If you have decided to shell out your hard won dollars on the 2-disc DVD of Mamma Mia!, chances are you are a hardcore Abba fan and theater geek who will appreciate the "everything but the kitchen sink" credo that this seriously comprehensive volume affords and not some novice who thinks they're buying a pizza how-to instructional DVD. I'm not gonna waste precious space with an intro because there's way too much to describe here, and we're all very busy (shopping online), so let's get to it, shall we?
In addition to offering a yawnsville director's commentary (raise your hand if you give a flip about Phyllida Lloyd!), the bonus features on this disc bring us Abba-holics the Sing-Along version, so that you can host your very own disco-glam karaoke party and drive everyone within earshot insane with your rendition of "Dancing Queen." This is the real draw of the DVD, in case you were wondering. The scene menu is even broken up into song titles so you that you don't have to watch the whole damned thing to get to your favorite jam. Guess what me and my gays are doing this weekend?!
The "deleted scene," a.k.a. the musical number "The Name of the Game" might as well have the subtitle: "That Amanda Seyfriend Sure Can Sing!" Otherwise, shrug.
Deleted Scenes Totally superfluous, except for some light male nudity and an obscene hand gesture from Christine Baranski.
Outtakes A must for anyone who wants to see zany bloopers from that kooky goof Meryl Streep!
The Making of Mama Mia is a three-part featurette that entails the "Birthing of Mamma Mia," a sit-down interview with the brains behind the musical, Judy Craymer, Catherine Johnson and Phyllida Lloyd, as well as producer Gary Goetzman and head Abba lyricist Bjorn Ulvaeus (cue Mindy squee). "The Filmmaking" is a behind-the-scenes look at Phyllida Lloyd's rather impressive film directorial debut, plus some bits about musical director Martin Lowe's interaction with the cast and what went into the choreography and set design. (Side note: Martin is totally the run-away star of this bonus feature. So adorable and lispy!) Hilariousness ensues when Pierce Brosnan waxes on about how much he enjoyed singing, because he was most definitely the most tone-deaf of the bunch. Aww, poor Pierce! "The Cast" is exactly what you'd expect, in that it explains how they came to arrive at their casting decisions. (Fun fact: Meryl and her daughter wrote Phyllida a fan letter back when they saw Mamma Mia on Broadway. Am I the only person who totally wants to go get Margaritas with The Streep?)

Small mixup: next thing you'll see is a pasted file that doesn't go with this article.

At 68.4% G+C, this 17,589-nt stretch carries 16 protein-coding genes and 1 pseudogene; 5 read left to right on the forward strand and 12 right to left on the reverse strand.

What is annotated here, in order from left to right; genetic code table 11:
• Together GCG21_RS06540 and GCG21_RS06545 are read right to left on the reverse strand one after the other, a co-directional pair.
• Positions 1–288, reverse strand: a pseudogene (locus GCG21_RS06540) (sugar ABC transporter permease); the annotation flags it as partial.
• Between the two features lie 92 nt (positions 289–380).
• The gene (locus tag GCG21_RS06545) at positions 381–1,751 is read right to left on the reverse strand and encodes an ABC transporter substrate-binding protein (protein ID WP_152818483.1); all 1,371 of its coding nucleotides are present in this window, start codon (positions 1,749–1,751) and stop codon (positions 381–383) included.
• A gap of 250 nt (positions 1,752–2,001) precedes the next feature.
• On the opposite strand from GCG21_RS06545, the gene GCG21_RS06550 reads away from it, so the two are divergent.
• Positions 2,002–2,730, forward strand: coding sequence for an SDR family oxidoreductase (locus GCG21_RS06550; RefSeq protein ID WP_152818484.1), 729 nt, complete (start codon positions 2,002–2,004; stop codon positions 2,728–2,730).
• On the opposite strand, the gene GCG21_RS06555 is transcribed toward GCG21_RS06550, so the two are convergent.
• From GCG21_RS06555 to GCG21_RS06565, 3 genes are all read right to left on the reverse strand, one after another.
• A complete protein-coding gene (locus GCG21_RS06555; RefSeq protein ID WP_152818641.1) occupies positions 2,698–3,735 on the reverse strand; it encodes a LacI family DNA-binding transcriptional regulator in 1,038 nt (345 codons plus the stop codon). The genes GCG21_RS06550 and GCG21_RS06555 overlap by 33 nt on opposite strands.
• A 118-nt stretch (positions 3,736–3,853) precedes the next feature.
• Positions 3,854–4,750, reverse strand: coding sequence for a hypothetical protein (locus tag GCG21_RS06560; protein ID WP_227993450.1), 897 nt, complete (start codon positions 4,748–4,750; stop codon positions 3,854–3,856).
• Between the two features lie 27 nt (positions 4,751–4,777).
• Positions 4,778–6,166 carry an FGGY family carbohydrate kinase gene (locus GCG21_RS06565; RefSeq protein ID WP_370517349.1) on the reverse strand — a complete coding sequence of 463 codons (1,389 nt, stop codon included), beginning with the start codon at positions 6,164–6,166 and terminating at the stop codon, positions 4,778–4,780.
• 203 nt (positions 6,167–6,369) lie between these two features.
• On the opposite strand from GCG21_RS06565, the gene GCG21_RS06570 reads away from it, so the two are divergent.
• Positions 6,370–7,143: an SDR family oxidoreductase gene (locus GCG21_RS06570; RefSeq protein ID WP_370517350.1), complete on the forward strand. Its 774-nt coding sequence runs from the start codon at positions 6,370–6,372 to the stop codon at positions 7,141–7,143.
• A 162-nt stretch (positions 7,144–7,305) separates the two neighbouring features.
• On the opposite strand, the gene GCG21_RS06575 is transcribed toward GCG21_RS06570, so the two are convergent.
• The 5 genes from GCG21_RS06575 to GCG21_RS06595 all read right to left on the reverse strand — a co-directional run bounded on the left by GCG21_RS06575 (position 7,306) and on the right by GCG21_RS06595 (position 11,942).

Anatomy of a Musical Number: "Lay All Your Love On Me" is a queen's wet dream. It prominently features smoking hot romantic lead Dominic Cooper and breaks down the staging of this musical number in musical theater nerd detail. Plus more Martin Lowe!
Becoming a Singer: Funny Swedish accents abound in this little snippet featuring Abba principals Benny Anderson and Bjorn Ulvaeus. Oh, and more Martin! It's sort of cute and nice to see how humbling an experience singing was for certain members of the cast (ahem Pierce). Bonus: Getting to see Stellan Skarsgard rocking out in his recording booth might be the cutest thing since Rupert the baby deer.
Behind the Scenes with Amanda irked me. She's just so self-consciously cute and loves to talk about how she has to pee and likes to eat a lot. Borang.
On Location in Greece is only slightly more interesting than a travel brochure.
A Look Inside Mamma Mia the Movie tracks the movie's origins as a stage play but is mostly an amalgam of footage and sound bites we've already seen.
"Gimme Gimme Gimme" music video is the low-budget-est thing ever (think: Amanda Seyfriend singing on a roof top for no apparent reason). Watch and laugh at its jankiness once and then skip it.
Bjorn Ulvaeus Cameo is footage from the movie that shows him dressed up as a Greek chorus member singing "Waterloo" while everyone around him points to him winkingly. Yeah. That's literally all.